Exhibition Fratures Basquiat Notebooks

MIAMI.- Beginning August 12 through October 16, 2016, Pérez Art Museum Miami will present Basquiat: The Unknown Notebooks, an exhibition showcasing Jean-Michel Basquiat’s rarely seen notebooks, filled with poetry fragments, wordplay, sketches and personal observations.

These unique documents offer an intimate look to the artist’s oeuvre, embodying themes of street life, popular culture, world history, race and class. This exhibition features 160 notebook pages, related objects, works on paper and large-scale paintings.

Complementing the exhibition, PAMM has added works from Miami including collaborative paintings made by Basquiat and Andy Warhol and other works that speak to the breadth of this important artist’s career.

“We are thrilled to be able to host this important exhibition on a foundational period in the life of one of our country’s, and the world’s, greatest artists,” said PAMM Director Franklin Sirmans. “While the show opened appropriately in Brooklyn, where the artist was born, Miami is the perfect host for the conclusion of this show. Basquiat’s face is on murals in our city, a city which boasts Little Haiti and Little Havana, monikers for the country and city of those places not far away.”

Cultural Icon

Jean-Michel Basquiat (1960–1988), a cultural icon, is one of the most original, influential and prolific artists of his generation. Born in Brooklyn to a Haitian father and a Puerto Rican mother, Basquiat was raised in a cross-cultural and multilingual family becoming fluent in Haitian Creole, Spanish and English—languages that resonate within Miami’s cultural landscape.

In the early 1980s, he rose quickly from teenage street artist to a celebrity in both the art scene and popular culture.

He was a self-taught artist with encyclopedic and multicultural interests, influenced by comics, advertising, children's sketches, Pop art, hip-hop, politics and everyday life. He is best known for combining vibrant colors, abstract gestures and figuration with language, which often appears in his paintings and drawings in at least one of his three spoken languages.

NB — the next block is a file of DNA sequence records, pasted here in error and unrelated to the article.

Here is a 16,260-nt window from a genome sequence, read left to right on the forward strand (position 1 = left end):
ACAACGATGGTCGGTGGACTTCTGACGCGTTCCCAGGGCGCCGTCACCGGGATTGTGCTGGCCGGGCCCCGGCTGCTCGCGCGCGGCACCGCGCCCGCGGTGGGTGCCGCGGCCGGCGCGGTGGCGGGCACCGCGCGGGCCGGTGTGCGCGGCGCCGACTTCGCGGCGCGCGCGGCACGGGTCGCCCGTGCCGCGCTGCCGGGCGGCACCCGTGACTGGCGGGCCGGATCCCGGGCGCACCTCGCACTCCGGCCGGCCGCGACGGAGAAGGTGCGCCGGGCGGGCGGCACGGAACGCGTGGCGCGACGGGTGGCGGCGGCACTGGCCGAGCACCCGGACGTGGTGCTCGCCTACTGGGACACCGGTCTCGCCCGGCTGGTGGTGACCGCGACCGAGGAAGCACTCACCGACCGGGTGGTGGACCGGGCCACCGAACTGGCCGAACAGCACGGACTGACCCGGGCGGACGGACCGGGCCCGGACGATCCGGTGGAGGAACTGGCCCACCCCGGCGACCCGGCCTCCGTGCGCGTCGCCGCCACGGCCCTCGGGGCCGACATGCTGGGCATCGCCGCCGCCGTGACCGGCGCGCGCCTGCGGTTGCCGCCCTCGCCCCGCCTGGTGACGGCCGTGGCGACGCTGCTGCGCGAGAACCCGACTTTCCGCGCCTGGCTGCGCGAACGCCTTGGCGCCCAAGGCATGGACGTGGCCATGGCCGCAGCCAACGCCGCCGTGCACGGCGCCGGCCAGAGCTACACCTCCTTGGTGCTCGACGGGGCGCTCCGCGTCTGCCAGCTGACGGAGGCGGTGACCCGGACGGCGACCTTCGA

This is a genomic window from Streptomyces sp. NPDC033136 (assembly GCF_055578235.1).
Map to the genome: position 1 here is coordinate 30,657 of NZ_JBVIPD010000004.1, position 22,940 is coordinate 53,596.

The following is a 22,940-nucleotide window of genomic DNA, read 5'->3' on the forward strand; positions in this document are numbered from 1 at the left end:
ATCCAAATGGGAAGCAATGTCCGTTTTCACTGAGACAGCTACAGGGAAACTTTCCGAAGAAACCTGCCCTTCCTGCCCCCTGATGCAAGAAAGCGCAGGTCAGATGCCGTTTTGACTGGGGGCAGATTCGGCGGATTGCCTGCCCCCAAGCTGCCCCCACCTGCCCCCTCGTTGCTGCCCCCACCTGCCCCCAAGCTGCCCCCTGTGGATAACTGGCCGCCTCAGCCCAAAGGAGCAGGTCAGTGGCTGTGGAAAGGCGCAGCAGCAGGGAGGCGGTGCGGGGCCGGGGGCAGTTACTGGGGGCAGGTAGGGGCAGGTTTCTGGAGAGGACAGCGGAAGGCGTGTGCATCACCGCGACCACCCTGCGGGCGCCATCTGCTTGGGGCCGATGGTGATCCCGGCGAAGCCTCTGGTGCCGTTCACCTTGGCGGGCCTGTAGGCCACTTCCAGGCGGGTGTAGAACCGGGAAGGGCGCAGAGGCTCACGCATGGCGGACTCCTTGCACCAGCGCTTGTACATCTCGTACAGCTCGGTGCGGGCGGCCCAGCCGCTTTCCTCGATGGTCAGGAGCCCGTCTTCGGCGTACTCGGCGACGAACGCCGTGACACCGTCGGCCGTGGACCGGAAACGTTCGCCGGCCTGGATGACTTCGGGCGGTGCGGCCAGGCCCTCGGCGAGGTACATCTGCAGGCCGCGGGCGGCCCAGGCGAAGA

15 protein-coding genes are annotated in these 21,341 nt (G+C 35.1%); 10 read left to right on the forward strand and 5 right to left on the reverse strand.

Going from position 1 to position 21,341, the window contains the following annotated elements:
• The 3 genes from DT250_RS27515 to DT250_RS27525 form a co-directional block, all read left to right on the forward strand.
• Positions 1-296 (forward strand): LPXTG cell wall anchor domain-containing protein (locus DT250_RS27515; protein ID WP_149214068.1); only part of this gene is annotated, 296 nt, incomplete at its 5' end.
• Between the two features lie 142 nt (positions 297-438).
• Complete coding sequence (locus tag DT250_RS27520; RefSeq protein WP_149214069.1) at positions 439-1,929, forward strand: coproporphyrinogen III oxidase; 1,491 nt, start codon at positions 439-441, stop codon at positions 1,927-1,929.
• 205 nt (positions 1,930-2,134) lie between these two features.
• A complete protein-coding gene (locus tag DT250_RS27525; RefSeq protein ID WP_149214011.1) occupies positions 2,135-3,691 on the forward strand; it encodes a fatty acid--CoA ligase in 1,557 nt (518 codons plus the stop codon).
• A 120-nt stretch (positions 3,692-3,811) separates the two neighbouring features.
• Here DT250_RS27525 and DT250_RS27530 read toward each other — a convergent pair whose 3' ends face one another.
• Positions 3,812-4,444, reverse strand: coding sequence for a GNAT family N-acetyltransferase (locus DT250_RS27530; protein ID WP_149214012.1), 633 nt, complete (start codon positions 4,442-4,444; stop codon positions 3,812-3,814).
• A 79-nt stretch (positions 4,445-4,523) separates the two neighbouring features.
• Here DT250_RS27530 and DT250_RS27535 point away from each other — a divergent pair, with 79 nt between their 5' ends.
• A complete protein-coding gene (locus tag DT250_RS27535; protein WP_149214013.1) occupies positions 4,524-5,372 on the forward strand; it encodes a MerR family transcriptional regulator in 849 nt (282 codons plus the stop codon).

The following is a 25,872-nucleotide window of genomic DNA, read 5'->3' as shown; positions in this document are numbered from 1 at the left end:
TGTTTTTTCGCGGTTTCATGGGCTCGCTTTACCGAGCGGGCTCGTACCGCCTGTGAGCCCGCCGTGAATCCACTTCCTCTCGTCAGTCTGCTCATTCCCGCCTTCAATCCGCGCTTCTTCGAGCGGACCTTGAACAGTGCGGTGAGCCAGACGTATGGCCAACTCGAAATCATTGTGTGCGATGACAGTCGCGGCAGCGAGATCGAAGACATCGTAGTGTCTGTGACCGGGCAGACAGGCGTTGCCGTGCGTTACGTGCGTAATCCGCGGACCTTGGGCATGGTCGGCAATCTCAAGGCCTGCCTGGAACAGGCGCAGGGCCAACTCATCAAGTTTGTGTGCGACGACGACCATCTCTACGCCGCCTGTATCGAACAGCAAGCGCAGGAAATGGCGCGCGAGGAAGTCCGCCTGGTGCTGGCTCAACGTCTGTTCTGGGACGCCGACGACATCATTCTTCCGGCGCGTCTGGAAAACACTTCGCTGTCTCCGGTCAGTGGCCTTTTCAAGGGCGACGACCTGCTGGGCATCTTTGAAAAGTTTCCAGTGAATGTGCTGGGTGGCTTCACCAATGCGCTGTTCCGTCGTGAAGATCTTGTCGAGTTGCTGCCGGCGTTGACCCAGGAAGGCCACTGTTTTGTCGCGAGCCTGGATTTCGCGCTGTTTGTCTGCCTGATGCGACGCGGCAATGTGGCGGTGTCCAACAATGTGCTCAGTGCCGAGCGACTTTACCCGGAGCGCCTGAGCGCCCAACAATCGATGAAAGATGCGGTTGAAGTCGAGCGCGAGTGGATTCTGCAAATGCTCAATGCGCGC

His handwritten texts are an integral part of his work, as these push the between language and drawing, as well as reveal the artist’s provocative cultural imaginary.

Basquiat: The Unknown Notebooks emphasizes the artist’s distinct interplay of text and images, providing unprecedented insight into the importance of writing in the Basquiat’s process. The works in the exhibition render an intimate view to the artist’s ability to generate rhythm and poetics using words.

The notebook pages contain early renderings of iconic imagery—tepees, crowns, skeleton-like figures and grimacing faces—that also appear throughout his large-scale works, including an early drawing related to his famous series, Famous Negro Athletes. Additionally, the exhibition at PAMM includes two paintings made in collaboration with Andy Warhol, exemplifying his collaborative relationship to this other artistic icon.

Basquiat: The Unknown Notebooks provides a significant opportunity to view these remarkable notebooks up close, inviting new insights and perspectives on Basquiat’s art and his extraordinary talent of using “words like brushstrokes,” as he once famously said.

In Miami, this is also an opportunity to reconsider Basquiat’s rich cultural background, familiar to the local context and expressed in his exceptional legacy.

Highlights from Basquiat: The Unknown Notebooks include:

• The Notebooks—Over a 160 pages of personal notebooks belonging to the artist, providing insight into Basquiat’s relationship to language and drawing, as well as his interest in addressing race, politics, and everyday subjects.

• Untitled, 1983—A large-scale work, embodying the artist’s interest in masks, words and painting.

• Untitled (Black), 1981—An earlier large-scale painting illustrating Basquiat’s fascination with colors, figuration and abstraction.

• Untitled (Crown), 1982—A collage and drawing depicting the artist’s famous crown tag.

Famous Negro Athletes, 1981—An early drawing illustrating the artist’s interest in addressing the complexities of the black experience in contemporary culture.

Photo above: Jean-Michel Basquiat (American, 1960–1988). All Beef, 1983. Oil, acrylic, oilstick and nail on canvas mounted on wood, 72 3/4 x 39 1/8 x 21 1/2 in. (184.8 x 99.4 x 54.6 cm). Private collection, courtesy of Lio Malca. Copyright © Estate of Jean-Michel Basquiat, all rights reserved. Licensed by Artestar, New York. Photo: Mark-Woods.com